Polyoxyethylene (20) sorbitan monolaurate (INCI: Polysorbate 20), is a ubiquitous nonionic surfactant employed in the formulation of countless cosmetic and personal care products. The use of polysorbate 20 is reported in 85%, i.e. 68 of 80, of the product categories listed in the Personal Care Product Council’s On-Line INFOBASE, indicating its versatility and utility in a variety of goods.1–2 It can function as a solubilizer, emulsifier, stabilizer, dispersing agent or a wetting agent, among other functions. Beyond personal care, polysorbate 20 has similar functions in the formulation and processing of pharmaceuticals, food and beverage products, agricultural chemicals and household and industrial cleaning products.
Polysorbate 20 is a complex mixture of laurate esters of sorbitol and sorbitol anhydrides (sorbitans), consisting predominantly of the monoester condensed with approximately 20 moles of ethylene oxide.1 The material generally conforms to the idealized structure shown in Figure 1—i.e., a four-arm, star-shaped oligomer of polyethylene glycol (PEG) grown from a sorbitan core with a laurate ester end-capping one of the PEG arms. This representative form of polysorbate 20 has an average molecular weight of 1,228 g/mol.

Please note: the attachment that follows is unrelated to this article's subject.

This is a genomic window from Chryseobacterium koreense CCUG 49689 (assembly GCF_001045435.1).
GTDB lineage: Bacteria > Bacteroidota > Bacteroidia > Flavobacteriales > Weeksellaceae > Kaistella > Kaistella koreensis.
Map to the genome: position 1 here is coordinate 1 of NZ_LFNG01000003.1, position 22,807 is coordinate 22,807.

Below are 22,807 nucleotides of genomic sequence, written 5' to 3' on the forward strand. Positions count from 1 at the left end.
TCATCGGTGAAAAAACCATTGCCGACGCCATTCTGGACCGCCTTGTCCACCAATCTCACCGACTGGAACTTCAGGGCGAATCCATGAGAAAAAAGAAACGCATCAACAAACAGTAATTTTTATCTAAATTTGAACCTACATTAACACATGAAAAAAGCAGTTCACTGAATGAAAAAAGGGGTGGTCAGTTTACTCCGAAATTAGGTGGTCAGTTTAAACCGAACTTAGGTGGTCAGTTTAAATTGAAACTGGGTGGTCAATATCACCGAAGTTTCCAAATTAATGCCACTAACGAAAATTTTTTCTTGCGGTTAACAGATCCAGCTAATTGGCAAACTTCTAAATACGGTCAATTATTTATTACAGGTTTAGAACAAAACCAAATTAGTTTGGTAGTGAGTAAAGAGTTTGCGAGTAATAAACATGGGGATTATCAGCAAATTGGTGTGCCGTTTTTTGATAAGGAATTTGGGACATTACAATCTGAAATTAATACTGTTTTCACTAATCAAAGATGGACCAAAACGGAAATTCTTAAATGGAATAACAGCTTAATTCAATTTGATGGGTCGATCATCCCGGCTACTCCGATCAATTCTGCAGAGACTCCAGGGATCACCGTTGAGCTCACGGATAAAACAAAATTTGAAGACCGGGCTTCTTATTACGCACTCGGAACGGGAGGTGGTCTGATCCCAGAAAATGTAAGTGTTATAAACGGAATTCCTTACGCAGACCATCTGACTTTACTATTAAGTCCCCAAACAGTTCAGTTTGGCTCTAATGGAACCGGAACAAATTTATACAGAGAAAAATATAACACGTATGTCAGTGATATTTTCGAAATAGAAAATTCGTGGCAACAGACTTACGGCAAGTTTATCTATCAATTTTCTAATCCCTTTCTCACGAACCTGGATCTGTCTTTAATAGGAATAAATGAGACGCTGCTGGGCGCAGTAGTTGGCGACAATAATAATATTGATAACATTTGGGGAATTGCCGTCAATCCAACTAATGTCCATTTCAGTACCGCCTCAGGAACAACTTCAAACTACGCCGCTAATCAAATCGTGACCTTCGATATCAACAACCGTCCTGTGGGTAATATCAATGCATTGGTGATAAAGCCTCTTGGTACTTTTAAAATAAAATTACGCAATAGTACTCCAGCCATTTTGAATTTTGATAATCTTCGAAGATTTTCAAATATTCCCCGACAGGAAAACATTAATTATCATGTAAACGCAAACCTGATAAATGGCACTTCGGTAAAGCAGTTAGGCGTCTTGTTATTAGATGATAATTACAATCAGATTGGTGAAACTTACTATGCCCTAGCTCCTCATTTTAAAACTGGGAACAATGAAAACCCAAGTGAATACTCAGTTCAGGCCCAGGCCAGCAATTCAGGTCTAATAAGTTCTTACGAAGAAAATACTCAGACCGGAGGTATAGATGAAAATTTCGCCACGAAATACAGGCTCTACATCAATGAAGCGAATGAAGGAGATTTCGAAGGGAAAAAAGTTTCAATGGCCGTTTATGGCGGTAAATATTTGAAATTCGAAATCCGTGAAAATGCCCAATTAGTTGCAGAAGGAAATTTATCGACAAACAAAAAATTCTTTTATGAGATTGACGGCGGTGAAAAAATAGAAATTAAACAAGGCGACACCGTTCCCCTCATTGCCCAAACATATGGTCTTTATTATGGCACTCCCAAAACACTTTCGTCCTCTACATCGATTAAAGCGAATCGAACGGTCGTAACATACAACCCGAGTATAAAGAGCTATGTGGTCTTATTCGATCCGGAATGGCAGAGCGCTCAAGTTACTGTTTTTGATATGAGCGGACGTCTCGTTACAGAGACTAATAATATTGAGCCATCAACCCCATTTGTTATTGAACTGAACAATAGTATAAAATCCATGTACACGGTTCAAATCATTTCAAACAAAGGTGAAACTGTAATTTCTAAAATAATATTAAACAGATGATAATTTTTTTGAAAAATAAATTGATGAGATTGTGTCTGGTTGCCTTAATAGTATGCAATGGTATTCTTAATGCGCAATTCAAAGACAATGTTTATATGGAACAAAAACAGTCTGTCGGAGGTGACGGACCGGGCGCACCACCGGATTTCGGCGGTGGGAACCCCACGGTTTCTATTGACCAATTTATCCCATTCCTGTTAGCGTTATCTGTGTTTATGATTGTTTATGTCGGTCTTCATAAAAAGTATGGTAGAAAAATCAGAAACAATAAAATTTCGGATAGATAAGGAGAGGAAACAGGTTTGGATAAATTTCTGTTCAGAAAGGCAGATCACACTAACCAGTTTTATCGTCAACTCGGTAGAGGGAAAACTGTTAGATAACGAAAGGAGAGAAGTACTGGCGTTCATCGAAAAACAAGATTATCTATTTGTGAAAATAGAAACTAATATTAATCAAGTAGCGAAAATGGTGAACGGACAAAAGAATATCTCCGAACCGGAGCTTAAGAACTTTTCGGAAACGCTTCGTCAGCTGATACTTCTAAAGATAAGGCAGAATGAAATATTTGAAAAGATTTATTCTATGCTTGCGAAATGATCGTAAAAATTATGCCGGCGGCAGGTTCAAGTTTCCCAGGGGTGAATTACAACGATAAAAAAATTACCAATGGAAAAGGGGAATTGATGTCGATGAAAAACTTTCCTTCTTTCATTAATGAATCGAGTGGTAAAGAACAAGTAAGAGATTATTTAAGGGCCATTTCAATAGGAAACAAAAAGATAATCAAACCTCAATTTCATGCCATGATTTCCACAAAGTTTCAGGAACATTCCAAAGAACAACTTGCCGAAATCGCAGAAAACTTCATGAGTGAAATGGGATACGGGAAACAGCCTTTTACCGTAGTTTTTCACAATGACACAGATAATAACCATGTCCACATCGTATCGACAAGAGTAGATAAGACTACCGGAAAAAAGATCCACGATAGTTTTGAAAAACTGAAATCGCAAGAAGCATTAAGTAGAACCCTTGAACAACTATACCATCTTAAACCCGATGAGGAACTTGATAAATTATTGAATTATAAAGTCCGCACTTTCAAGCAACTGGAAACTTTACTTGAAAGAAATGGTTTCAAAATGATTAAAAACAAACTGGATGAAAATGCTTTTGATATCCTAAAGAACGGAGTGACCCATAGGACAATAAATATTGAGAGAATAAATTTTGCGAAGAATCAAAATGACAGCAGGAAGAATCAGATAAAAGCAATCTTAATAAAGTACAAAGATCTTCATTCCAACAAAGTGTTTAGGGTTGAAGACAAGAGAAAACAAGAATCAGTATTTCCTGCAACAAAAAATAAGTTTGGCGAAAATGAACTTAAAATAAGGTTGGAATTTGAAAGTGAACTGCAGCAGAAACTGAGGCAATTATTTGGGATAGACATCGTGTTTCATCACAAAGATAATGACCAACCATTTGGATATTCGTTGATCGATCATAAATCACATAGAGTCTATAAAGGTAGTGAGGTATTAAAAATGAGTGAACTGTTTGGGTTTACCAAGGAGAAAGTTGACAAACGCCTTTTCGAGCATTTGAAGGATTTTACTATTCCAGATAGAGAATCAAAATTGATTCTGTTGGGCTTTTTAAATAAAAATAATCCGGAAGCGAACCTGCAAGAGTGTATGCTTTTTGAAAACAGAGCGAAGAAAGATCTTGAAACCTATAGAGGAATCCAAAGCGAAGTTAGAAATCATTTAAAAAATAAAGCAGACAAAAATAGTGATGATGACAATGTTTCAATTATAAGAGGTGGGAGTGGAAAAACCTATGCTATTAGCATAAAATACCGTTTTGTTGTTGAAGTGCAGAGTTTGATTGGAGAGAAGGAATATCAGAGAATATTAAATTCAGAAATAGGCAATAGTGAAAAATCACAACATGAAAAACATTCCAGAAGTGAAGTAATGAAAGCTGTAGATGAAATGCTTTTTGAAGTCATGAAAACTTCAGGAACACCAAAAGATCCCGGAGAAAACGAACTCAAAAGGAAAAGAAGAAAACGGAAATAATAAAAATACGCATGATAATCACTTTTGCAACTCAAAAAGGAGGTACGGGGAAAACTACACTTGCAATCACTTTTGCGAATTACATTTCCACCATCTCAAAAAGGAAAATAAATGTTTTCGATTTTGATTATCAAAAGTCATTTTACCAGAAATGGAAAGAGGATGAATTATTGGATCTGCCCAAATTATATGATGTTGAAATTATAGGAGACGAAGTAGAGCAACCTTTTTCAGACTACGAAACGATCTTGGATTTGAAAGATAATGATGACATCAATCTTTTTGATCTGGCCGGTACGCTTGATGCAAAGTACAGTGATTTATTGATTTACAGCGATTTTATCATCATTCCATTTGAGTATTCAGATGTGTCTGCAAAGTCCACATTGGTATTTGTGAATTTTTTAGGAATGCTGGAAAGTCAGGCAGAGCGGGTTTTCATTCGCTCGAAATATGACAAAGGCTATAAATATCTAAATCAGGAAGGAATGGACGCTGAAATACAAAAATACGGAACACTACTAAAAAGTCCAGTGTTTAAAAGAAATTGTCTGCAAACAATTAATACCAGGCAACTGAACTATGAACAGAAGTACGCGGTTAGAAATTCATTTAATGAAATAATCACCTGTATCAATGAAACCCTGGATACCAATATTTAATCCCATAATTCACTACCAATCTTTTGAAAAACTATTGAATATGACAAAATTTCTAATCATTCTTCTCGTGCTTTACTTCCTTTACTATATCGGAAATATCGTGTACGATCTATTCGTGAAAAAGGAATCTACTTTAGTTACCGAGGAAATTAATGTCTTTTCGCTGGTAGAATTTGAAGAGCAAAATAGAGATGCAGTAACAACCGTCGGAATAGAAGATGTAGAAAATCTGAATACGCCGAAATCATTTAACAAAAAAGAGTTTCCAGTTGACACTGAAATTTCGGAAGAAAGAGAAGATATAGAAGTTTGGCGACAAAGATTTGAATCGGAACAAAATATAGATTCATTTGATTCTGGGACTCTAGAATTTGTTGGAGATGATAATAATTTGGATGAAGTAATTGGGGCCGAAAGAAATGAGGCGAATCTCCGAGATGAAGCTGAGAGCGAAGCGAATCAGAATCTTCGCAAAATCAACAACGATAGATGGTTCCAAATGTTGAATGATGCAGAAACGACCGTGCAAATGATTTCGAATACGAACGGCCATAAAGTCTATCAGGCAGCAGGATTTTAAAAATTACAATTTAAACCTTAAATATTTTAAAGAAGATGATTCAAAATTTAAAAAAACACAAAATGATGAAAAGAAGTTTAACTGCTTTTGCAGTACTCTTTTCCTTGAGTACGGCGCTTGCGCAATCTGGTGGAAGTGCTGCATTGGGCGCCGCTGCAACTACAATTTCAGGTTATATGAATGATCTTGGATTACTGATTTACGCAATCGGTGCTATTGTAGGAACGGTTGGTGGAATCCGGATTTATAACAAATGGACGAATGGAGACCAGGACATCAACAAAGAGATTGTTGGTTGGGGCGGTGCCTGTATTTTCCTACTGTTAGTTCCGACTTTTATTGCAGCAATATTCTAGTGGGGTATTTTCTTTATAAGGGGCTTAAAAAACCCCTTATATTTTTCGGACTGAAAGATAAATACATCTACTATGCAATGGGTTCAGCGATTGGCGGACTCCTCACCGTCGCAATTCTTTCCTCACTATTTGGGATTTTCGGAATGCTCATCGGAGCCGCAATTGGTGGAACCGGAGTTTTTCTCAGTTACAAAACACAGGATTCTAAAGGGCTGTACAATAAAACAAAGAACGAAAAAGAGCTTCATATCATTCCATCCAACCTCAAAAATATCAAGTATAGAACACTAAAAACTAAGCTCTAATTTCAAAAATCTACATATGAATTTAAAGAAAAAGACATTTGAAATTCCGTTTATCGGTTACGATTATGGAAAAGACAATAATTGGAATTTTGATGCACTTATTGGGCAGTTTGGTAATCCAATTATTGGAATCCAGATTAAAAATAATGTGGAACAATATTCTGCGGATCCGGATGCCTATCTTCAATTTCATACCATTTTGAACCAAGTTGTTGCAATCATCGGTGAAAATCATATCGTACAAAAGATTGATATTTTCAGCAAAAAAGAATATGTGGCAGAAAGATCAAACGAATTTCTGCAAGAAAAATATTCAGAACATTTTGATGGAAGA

Chemistry and Manufacture
The key commodity feedstocks for polysorbate 20 are sorbitol, fatty acids with an average alkyl chain length of 12 carbon atoms, and ethylene oxide (EO).3–4 Sorbitol is a six-carbon sugar alcohol obtained from either the catalytic hydrogenation of glucose or the simultaneous hydrolysis and hydrogenation of starch, cotton cellulose or sucrose.5 The fatty acids consisting primarily of the C12 lauric acid are usually isolated by distillation of coconut or palm kernel fatty acids, which are obtained from saponification and hydrogenation of the respective oils. EO is a petrochemical intermediate produced by direct oxidation of ethylene gas using air or oxygen and a silver-based catalyst.